Prague’s Old Churches by Rail


We started on our journey in Bucharest in Romania and then travelled by rail to Budapest in Hungary. Today we are on the final leg of our journey and heading for Prague in the Czech Republic. Known as the Golden City or the City of 1000 Spires, Prague is the political, cultural and economic centre of central Europe.

Prague is listed as a global city with many different sites under the protection of UNESCO which are classed as world heritage sites. The City is home to over 1.3 million people and was ranked as one of the three best cities in Eastern Europe by the Economist.


Travelling to Prague

There are several railway stations in Prague, but the main train station here is actually the Hlavni Nadr station. You can call them on 00420 221 111 122 for more information about rail journeys to and from Prague.

From Budapest to Prague via rail will take you around 7:14 hrs to the Holesovice station or 6:54hrs to the Hlavni Nadr station. Prices start from around £73, or you could just buy yourself an InterRail Pass which will allow you to make unlimited stops anywhere in Europe for 22 days.


Staying In Prague

The best time of year to stay in Prague is between May and September, with temperatures ranging from around 19°C to a very happy 23°C in the summer. Be sure to take a sunblock with you of around SPF30 and warmer clothing for use in the evening, when it tends to get a bit chilly.

Hotels in Prague are many and near the train station the best ones include the City Central De Lux – a good budget hotel with great facilities and costing from £33 a night for a single room. The City Club Prague is another good budget choice with rooms starting from just £31 a night.


Things to do In Prague


The Old Town Square is in the center of the Old Town with lots of attractions. On one side of the square is a Gothic Church famed for its golden spires, while at the other side is the more modern Classical Church. Here you will also see the famous Astronomical Clock. There are lots of good cafes, bars, and restaurants here including traditional Czech food and beer.

The Rudolfinum is the base of the Prague National Orchestra in the Prague Music Hall. This is a gorgeous classical building, with stunningly preserved architecture and superb acoustics. Performances here are frequent and you can ask at the local tourist office located in the train station about recitals.




Prague was founded in an old fortress called Vyshehrad. Within the fortress you can find a number of old buildings and shops, as well as the final resting places of Prague’s most famous citizens. There is a beautiful church next to the cemetery and in true Czech style, with colourful doors.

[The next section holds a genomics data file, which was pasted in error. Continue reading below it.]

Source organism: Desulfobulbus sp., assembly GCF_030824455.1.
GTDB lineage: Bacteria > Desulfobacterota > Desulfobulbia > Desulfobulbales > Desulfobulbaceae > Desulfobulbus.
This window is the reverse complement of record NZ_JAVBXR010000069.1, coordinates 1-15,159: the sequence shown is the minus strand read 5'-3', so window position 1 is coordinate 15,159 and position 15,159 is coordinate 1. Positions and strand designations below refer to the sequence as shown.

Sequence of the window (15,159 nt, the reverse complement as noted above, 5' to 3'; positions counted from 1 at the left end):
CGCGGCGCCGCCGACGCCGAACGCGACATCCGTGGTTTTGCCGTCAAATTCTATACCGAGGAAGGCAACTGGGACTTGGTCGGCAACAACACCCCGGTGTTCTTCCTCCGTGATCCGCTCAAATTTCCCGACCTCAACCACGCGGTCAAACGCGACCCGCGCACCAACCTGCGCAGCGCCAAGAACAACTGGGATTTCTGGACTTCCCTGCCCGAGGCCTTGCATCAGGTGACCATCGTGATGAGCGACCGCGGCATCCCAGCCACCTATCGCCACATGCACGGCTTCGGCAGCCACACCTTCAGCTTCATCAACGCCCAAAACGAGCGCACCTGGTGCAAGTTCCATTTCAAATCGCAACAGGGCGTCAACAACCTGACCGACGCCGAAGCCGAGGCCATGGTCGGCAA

Wenceslas Square is the City’s  largest square. A hip shopping place with lots of stores and eating places, it’s a great place to get your retail fix. The Museum of Natural History is above the square and timelines events in which Communist troops were killed after mistaking it for the Parliament building.

Castle Hill houses the beautiful Prague Castle. The castle has two Titans framing the entrance which lead to St. George’s Basilica and the Cathedral within its walls. You can take a tour of the castle and check out the well preserved rooms it contains. The castle is surrounded by gorgeous gardens that are perfect for taking a stroll in.

The Charles bridge is a gothic bridge which spans the Vltava river and is flanked by a series of giant stone statues that depict famous icons. Here you will find artists and musicians playing during the day, while the evening is a quiet chance to take everything in.

For lovers of all things modern, the Dancing Building is a tribute to modern architecture and was modelled after the dancers Ginger Rogers and Fred Astair. Located next to the Vltava river, this masterpiece is a a beautiful mix of glass and steel that seems to have a life of its own.


No one can visit Prague without a trip to the City’s main Cathedral.  Located in Prague Castle, the cathedral is reminiscent of traditional gothic architecture. The stained glass windows are awe-inspiring and part of what makes this such a beautiful place to visit.

Food in the Czech Republic consists of strong meat dishes such as pork and game, although fish is a rarity.  The Czechs are known for their fine pastries and cakes. Cheese is also a big part of the Czech diet, as is traditional Czech beer.

That brings us to the end of our journey into Prague. With so many exciting places to visit and very well-kept sights, it’s no wonder that Prague is considered to be one of the most beautiful cities in Eastern Europe.


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